A psychological disorder is a psychological dysfunction within an individual associated
with DISTRESS or IMPAIRMENT IN FUNCTIONING and A RESPONSE THAT IS NOT
TYPICAL OR CULTURALLY EXPECTED (atypical response).
o Just having one criterion does not define abnormal behaviour.
Psychological dysfunction refers to a breakdown in cognitive, emotional or
o These problems are considered on a continuum.
o Just having a dysfunction is not enough to meet the criteria for a
Phobia – a psychological disorder characterized by marked and persistent fear of an
object or situation.
Psychopathology is the scientific study of psychological disorders.
Within this field there are specifically trained professionals:
o Clinical psychologists (typically receive Ph.D.)
o Counselling psychologists (sometimes receive Psy.D)
o Psychiatrists (M.D.)
o Psychiatric social workers
o Psychiatric nurses
o Marriage and family therapists
o Mental health counsellors
A scientist-practitioner is a mental health professional that takes a scientific approach to
their clinical work. They can function as a scientist-practitioner in at least one of three
1. Consumer of Science – they keep up-to-date with the latest scientific
developments in their field and therefore use the most current diagnostic and
2. Evaluator of Science – evaluate their own assessments or treatment
procedures to see whether they work.
3. Creator of Science – conducts research that leads to new procedures useful
in practice. Three major categories compose the study and discussion of psychological disorders:
1. Clinical description
2. Causation (etiology)
3. Treatment and outcome
CLINICAL DESCRIPTION behaviours, feelings and thoughts
Presents (presenting problem) – traditional shorthand way of indicating why a person
has come to the clinic.
Describing a patient’s presenting problem is the first step in determining their clinical
description – the unique combination of behaviours, thoughts and feelings that make up
a specific disorder.
Clinical – types of problems or disorders you would find in a clinic or hospital and the
activities connected with assessment and treatment.
An important function of the clinical description is to specify what makes the disorder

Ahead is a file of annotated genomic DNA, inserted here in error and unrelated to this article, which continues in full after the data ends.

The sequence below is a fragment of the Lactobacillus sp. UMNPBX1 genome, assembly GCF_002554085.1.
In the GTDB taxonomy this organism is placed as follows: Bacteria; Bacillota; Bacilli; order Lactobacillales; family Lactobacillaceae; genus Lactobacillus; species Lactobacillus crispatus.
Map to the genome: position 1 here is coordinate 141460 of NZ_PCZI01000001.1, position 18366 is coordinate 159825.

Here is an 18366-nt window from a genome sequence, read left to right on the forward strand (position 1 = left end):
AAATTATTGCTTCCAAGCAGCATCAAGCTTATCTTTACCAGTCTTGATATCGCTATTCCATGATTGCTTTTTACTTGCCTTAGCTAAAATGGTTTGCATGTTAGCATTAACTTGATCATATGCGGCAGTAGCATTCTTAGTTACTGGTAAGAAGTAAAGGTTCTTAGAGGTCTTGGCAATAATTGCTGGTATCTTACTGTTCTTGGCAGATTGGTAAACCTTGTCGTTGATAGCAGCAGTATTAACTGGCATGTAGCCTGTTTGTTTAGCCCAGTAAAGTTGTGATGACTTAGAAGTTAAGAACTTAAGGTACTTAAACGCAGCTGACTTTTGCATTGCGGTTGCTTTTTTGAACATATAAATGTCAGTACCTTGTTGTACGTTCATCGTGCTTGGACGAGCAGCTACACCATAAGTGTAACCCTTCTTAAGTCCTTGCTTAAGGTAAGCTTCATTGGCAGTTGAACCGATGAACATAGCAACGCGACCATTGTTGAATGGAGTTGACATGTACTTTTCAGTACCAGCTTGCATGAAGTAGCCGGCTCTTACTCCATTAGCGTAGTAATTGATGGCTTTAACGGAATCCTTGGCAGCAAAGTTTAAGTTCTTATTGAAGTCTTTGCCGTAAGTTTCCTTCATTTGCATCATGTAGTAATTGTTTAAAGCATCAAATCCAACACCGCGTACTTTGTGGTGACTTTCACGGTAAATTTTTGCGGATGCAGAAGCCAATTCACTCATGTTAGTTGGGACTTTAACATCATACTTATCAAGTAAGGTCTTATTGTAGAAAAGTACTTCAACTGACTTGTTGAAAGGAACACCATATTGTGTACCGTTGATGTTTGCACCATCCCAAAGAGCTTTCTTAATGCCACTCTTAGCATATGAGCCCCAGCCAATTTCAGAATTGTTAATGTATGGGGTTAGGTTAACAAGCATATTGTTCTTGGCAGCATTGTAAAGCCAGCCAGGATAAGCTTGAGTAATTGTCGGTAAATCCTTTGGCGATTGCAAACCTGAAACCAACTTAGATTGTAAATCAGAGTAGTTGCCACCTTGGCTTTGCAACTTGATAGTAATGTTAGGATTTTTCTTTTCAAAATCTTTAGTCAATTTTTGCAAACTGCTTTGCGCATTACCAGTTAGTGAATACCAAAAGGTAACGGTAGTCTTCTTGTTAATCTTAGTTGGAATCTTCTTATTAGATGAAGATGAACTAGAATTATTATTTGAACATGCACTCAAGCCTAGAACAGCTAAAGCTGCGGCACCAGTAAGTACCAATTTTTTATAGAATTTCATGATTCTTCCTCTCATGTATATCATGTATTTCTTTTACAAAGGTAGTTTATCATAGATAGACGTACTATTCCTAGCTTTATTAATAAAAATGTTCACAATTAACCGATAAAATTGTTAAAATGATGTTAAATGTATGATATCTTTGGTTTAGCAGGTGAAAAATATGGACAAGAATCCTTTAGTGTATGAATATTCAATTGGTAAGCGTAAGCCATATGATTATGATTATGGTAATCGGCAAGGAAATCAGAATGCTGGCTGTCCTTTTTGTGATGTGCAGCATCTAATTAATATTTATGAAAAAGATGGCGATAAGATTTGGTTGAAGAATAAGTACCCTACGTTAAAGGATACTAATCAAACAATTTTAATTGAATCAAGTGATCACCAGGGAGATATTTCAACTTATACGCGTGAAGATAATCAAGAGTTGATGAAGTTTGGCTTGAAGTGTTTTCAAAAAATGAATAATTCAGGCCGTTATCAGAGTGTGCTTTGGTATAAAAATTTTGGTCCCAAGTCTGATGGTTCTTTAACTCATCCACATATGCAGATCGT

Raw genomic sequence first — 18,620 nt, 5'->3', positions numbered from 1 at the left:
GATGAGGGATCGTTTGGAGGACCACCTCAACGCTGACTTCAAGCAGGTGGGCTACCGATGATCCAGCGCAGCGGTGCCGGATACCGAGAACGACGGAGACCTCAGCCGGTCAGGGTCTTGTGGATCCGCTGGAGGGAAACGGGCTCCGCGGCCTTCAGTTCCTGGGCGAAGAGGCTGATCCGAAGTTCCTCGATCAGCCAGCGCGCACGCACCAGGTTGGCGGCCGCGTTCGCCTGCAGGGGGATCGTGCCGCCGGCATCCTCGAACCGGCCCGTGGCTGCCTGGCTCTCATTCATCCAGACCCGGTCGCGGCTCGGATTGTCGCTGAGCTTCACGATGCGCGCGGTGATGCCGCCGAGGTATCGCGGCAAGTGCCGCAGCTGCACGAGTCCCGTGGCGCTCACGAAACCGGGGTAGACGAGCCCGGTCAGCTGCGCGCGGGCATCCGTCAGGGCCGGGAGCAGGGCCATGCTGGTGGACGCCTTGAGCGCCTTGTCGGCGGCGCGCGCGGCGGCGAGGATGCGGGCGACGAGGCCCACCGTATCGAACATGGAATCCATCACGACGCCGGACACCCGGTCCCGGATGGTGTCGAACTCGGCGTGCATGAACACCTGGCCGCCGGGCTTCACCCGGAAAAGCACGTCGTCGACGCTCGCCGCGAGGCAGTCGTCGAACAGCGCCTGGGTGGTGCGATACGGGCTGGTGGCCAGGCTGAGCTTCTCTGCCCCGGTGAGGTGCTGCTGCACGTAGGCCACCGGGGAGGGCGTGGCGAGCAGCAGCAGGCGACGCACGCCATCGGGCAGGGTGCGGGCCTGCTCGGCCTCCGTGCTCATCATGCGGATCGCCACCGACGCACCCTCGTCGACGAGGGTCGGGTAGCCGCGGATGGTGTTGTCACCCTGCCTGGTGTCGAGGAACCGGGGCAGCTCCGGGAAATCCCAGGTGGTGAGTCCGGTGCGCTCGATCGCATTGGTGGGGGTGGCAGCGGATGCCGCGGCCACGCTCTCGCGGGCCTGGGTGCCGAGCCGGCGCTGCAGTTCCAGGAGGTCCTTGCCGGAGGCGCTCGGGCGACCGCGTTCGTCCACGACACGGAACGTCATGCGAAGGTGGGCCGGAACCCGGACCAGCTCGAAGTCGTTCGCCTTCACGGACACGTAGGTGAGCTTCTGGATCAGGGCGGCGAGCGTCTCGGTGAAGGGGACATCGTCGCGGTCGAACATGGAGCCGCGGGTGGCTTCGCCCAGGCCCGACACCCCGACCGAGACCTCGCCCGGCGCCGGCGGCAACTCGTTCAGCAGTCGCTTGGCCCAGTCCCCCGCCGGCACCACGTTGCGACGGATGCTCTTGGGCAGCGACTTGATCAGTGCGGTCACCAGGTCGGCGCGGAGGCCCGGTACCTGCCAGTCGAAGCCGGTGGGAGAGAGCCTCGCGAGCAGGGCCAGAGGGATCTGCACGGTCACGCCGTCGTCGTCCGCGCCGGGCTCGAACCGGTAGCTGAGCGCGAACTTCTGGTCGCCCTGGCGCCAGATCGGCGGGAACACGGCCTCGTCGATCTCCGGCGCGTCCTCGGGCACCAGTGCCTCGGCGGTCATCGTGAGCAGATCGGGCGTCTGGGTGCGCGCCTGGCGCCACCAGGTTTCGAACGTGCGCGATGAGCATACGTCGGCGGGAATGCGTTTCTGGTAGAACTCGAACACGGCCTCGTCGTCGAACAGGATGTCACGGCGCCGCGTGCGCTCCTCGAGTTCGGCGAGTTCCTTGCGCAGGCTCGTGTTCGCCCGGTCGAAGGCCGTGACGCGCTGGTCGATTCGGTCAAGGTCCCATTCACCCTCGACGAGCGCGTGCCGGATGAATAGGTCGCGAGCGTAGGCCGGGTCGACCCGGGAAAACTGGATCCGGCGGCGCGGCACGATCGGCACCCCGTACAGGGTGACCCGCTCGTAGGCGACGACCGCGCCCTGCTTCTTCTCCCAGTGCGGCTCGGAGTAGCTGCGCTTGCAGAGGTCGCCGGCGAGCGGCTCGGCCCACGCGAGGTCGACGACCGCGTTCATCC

different from normal behaviour or different disorders.
Prevalence – How many people in a population as a whole have the disorder?
Incidence – How many new cases occur during a given period, such as a year?
Sex-ratio - What percentage of males and females have the disorder?
The typical age of onset differs from one disorder to another.
Most disorders follow a somewhat individual pattern or course.
E.g. Schizophrenia follows a chronic course, meaning that it tends to last a
long time, sometimes a whole lifetime.
Mood disorders follow an episodic course in which the individual is likely to
recover within a few months, only to have a recurrence of the disorder
Some disorders have a time-limited course, meaning the disorder will
improve without treatment in a relatively short period.
Acute onset – disorders begin suddenly
Insidious onset – disorders develop gradually over an extended time
Prognosis – the anticipated course of a disorder ETIOLOGY
Why a disorder begins? What causes it?
The effect does not imply the cause.
Somatoform – physical symptoms appear but no organic cause
Delusion of persecution – everyone plotting against you
Delusion of Grandeur – you are God
Benzodiazepines – Valium and Librium reduces anxiety
Neuroleptics hallucinations and delusional though processes
Bromides sedating drug Psychosocial focuses on psychological, social and cultural factors
Moral Therapy Treating institutionalized patients as normally as possible
Setting encouraged and reinforced normal social interaction
Relationships were carefully nurtured
Restraint and seclusion were eliminated
Mental Hygiene Movement Dorothea Dix
Psychoanalysis structure of the mind and the role of the unconscious
Unconscious Part of the psychic makeup that is outside the person's
Catharsis release of tension following the disclosure of emotional trauma
Insight fuller understanding of the relationship between current emotions and
Psychoanalytic Model (Freud) seeks to account for the development and structure
of personality, as well as the origin of abnormal
behaviour, based primarily on inferred inner entities
Id – source of our strong sexual and aggressive energies or our instinctual
drives. Pleasure Principle. Primary process.
Ego – ensures we act realistically. Reality principle, secondary process.
Superego – the conscience. Moral principles instilled in us by our parents and
Intrapsychic conflicts the struggles among the id, ego, and superego Defence Mechanisms unconscious protective processes that keeps primitive
emotions associated with conflicts in check so the ego can
continue its coordinating function.